Document Detail


Outbreaks where food workers have been implicated in the spread of foodborne disease. Part 9. Washing and drying of hands to reduce microbial contamination.
MedLine Citation:
PMID:  21067683     Owner:  NLM     Status:  MEDLINE    
Abstract/OtherAbstract:
During various daily activities at home and work, hands quickly become contaminated. Some activities increase the risk of finger contamination by pathogens more than others, such as the use of toilet paper to clean up following a diarrheal episode, changing the diaper of a sick infant, blowing a nose, or touching raw food materials. Many foodborne outbreak investigation reports have identified the hands of food workers as the source of pathogens in the implicated food. The most convenient and efficient way of removing pathogens from hands is through hand washing. Important components of hand washing are potable water for rinsing and soaps to loosen microbes from the skin. Hand washing should occur after any activity that soils hands and certainly before preparing, serving, or eating food. Antimicrobial soaps are marginally more effective than plain soaps, but constant use results in a buildup of the antimicrobial compound on the skin. The time taken to wash hands and the degree of friction generated during lathering are more important than water temperature for removing soil and microorganisms. However, excessive washing and scrubbing can cause skin damage and infections. Drying hands with a towel removes pathogens first by friction during rubbing with the drying material and then by wicking away the moisture into that material. Paper rather than cloth towels should be encouraged, although single-use cloth towels are present in the washrooms of higher class hotels and restaurants. Warm air dryers remove moisture and any surface microorganisms loosened by washing from hands by evaporation while the hands are rubbed together vigorously; however, these dryers take too long for efficient use. The newer dryers with high-speed air blades can achieve dryness in 10 to 15 s without hand rubbing.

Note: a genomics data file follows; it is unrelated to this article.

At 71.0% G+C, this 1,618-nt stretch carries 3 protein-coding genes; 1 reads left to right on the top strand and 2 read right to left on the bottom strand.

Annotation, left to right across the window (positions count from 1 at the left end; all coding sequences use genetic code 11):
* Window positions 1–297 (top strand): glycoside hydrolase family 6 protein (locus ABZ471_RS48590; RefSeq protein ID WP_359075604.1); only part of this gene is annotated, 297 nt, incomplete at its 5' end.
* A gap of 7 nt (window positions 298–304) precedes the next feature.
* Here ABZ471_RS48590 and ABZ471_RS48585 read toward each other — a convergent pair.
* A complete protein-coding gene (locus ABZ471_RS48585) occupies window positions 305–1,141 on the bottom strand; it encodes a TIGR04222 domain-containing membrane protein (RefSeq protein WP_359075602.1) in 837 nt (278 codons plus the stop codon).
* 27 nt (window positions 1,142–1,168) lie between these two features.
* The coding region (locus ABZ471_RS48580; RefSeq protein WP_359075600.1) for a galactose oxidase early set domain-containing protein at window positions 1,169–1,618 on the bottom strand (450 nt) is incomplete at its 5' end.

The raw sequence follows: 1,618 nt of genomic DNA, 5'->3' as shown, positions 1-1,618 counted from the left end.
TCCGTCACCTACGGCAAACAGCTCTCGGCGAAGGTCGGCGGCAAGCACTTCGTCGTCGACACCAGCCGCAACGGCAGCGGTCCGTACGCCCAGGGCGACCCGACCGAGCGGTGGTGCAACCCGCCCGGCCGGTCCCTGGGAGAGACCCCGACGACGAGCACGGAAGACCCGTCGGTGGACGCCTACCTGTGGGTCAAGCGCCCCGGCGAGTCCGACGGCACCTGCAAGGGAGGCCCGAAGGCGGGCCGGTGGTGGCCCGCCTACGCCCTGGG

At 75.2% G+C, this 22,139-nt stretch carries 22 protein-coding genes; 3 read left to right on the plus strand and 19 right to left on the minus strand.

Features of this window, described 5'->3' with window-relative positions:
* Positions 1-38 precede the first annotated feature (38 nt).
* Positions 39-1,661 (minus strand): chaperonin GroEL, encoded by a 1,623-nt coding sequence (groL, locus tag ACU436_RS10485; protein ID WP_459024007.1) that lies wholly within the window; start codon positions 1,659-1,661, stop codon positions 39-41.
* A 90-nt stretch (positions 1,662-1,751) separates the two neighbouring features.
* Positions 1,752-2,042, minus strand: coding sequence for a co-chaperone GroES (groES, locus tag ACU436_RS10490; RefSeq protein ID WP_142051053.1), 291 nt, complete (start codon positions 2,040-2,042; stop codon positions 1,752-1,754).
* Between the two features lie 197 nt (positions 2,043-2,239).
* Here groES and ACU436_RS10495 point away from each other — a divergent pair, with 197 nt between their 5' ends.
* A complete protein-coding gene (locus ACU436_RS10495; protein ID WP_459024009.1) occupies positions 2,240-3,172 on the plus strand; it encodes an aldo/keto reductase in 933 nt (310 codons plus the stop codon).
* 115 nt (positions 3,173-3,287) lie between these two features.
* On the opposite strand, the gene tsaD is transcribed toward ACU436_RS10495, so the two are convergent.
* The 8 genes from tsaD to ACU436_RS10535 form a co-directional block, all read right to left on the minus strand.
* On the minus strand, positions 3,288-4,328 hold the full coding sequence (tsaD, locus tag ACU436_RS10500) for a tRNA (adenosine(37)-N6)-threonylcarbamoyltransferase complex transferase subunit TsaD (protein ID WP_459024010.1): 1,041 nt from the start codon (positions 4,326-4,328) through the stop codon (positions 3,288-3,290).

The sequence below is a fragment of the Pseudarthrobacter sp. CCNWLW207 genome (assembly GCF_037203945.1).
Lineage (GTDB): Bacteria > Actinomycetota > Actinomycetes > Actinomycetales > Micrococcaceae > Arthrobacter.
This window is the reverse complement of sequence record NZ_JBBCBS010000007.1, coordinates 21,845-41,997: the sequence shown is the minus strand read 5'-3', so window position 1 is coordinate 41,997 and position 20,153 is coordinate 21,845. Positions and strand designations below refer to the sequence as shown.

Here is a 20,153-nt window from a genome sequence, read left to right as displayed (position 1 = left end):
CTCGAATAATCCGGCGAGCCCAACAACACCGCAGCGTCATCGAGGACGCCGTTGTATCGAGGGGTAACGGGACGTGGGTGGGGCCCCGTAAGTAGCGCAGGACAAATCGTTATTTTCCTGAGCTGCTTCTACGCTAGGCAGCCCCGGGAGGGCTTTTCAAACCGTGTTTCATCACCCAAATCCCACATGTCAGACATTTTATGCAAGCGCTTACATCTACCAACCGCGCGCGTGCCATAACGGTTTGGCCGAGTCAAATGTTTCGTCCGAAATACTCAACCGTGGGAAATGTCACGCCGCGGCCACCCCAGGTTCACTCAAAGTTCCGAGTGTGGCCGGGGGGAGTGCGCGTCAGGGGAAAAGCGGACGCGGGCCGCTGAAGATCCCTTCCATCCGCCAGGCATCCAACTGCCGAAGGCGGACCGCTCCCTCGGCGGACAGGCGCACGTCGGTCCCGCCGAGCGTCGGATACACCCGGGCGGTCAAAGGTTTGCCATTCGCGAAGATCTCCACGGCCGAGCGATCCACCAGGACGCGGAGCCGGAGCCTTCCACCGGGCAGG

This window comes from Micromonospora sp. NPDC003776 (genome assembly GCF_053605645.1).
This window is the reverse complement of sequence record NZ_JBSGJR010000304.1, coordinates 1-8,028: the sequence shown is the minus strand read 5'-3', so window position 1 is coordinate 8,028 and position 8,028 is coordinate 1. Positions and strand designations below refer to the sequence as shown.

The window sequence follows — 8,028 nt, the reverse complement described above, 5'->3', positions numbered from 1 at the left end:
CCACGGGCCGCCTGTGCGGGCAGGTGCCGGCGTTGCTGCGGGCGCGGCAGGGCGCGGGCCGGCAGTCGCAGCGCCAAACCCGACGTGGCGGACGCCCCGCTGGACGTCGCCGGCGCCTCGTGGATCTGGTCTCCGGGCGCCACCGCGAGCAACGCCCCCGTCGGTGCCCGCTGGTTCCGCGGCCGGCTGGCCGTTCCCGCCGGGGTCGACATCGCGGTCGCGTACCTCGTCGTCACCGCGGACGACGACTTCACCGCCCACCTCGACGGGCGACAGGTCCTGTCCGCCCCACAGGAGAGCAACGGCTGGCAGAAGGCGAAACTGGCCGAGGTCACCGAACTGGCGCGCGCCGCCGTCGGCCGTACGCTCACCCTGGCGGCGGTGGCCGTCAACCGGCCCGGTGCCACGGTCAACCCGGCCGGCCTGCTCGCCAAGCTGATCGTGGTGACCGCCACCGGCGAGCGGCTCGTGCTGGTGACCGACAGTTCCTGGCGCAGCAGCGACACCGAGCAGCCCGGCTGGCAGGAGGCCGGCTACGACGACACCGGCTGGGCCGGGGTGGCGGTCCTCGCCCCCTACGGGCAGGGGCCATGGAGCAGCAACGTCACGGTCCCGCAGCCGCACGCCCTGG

Authors:
Ewen C D Todd; Barry S Michaels; Debra Smith; Judy D Greig; Charles A Bartleson
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Publication Detail:
Type:  Journal Article; Review    
Journal Detail:
Title:  Journal of food protection     Volume:  73     ISSN:  0362-028X     ISO Abbreviation:  J. Food Prot.     Publication Date:  2010 Oct 
Date Detail:
Created Date:  2010-11-11     Completed Date:  2010-11-23     Revised Date:  -    
Medline Journal Info:
Nlm Unique ID:  7703944     Medline TA:  J Food Prot     Country:  United States    
Other Details:
Languages:  eng     Pagination:  1937-55     Citation Subset:  IM    
Affiliation:
Department of Advertising Public Relations and Retailing, Michigan State University, East Lansing, Michigan 48824, USA. todde@msu.edu
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MeSH Terms
Descriptor/Qualifier:
Cross Infection
Disease Outbreaks
Food Contamination / prevention & control*
Food Handling / methods*
Food Microbiology
Foodborne Diseases / epidemiology,  etiology,  prevention & control
Hand / microbiology
Handwashing / standards*
Humans
Hygiene
Paper
Restaurants* / manpower,  standards

From MEDLINE®/PubMed®, a database of the U.S. National Library of Medicine


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